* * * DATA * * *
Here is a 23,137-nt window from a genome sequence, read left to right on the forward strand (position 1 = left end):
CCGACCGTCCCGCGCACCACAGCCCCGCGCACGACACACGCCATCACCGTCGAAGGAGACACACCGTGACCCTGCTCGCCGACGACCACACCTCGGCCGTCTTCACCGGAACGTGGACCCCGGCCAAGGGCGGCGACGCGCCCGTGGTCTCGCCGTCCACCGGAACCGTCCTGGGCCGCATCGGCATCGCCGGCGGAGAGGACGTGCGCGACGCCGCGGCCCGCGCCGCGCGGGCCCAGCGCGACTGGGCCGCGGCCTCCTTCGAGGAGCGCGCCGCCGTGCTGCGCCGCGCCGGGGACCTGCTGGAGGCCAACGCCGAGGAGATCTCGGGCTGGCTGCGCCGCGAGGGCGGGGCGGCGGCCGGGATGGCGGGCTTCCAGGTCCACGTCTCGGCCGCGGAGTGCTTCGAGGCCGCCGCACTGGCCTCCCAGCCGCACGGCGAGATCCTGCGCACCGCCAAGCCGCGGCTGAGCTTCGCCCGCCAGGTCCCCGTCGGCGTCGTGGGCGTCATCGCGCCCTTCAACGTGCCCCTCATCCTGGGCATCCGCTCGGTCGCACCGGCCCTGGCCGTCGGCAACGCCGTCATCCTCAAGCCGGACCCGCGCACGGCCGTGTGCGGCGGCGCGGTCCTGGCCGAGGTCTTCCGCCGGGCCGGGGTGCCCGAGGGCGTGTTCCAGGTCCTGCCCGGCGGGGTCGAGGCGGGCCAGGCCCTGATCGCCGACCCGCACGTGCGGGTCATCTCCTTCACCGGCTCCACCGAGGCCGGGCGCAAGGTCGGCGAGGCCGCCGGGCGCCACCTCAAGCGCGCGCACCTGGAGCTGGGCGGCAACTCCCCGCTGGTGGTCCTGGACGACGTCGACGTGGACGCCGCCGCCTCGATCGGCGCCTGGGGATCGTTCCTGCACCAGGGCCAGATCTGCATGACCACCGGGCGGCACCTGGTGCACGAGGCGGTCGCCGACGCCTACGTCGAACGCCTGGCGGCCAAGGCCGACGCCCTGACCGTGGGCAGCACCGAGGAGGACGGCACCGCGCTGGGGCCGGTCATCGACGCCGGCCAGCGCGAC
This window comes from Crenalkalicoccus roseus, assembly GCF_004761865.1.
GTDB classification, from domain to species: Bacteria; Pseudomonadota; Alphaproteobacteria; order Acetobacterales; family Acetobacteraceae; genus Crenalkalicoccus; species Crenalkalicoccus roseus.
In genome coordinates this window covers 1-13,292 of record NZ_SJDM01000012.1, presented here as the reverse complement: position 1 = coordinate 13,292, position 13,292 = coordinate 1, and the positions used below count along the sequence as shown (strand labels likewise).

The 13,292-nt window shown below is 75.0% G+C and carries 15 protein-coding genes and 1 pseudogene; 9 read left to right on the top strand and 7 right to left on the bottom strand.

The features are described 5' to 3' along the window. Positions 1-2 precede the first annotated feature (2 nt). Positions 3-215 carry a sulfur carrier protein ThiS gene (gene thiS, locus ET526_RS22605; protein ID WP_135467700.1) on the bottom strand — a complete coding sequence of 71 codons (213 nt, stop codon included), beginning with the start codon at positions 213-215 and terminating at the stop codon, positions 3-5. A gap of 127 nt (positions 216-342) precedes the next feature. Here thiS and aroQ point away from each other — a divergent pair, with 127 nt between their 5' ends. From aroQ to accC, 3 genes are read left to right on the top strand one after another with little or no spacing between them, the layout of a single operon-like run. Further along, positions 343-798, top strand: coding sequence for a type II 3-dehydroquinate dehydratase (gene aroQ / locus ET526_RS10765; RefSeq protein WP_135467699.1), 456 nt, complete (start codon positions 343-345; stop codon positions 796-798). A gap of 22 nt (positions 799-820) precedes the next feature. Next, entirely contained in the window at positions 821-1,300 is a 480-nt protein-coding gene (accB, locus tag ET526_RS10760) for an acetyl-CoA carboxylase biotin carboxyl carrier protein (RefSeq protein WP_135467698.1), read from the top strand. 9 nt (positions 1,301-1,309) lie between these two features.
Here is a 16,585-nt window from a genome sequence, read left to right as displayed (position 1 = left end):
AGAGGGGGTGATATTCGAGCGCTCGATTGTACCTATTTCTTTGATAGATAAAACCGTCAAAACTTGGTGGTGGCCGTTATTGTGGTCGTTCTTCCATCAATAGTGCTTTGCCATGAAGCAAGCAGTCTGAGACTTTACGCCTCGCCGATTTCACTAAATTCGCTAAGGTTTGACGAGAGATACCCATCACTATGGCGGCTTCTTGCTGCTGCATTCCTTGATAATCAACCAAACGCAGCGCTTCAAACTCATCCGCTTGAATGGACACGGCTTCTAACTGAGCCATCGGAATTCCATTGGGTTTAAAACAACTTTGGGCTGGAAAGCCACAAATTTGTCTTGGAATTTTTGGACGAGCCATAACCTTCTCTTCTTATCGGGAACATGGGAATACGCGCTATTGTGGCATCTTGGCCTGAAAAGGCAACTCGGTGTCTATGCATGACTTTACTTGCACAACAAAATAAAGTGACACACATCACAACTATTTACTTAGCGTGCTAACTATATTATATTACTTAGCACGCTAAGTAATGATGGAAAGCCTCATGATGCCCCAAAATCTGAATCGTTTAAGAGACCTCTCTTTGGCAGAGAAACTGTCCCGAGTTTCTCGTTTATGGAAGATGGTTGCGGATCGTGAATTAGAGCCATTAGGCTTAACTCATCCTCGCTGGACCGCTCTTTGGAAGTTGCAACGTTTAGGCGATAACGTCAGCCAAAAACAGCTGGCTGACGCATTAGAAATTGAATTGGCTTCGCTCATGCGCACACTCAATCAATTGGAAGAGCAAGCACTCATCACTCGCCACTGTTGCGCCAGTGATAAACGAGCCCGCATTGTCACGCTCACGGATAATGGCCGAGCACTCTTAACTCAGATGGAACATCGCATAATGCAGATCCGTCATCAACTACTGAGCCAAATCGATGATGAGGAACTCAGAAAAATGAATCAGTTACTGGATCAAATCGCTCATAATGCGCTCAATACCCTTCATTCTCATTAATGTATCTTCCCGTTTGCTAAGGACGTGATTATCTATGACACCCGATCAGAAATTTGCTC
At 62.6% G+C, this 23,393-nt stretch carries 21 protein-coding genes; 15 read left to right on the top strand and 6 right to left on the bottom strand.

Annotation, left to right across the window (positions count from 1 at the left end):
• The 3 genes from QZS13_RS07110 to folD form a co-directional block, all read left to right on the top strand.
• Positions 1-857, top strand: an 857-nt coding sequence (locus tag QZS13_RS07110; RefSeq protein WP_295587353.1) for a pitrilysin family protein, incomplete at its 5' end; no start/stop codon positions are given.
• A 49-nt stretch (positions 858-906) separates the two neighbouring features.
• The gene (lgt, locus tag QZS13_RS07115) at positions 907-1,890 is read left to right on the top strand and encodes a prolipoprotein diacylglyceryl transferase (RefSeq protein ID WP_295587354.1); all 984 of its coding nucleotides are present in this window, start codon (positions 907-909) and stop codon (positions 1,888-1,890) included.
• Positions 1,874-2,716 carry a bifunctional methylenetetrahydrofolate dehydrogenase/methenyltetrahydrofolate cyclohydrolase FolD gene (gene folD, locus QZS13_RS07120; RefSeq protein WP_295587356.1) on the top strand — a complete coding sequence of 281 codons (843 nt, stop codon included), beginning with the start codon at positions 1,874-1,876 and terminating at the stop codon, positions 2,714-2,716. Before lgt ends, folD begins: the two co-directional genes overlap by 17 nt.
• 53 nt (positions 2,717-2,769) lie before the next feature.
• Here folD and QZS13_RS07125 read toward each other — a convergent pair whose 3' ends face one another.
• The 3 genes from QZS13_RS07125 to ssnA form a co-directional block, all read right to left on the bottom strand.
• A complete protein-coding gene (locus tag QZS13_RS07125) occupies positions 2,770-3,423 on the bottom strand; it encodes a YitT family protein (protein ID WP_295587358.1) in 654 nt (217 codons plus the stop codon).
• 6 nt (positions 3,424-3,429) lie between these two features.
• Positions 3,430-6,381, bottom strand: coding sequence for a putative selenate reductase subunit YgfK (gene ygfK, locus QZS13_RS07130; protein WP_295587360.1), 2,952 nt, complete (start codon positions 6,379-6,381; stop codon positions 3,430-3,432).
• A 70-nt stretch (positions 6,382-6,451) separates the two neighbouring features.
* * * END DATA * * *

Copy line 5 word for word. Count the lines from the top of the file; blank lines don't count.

In genome coordinates this window covers 1-13,292 of record NZ_SJDM01000012.1, presented here as the reverse complement: position 1 = coordinate 13,292, position 13,292 = coordinate 1, and the positions used below count along the sequence as shown (strand labels likewise).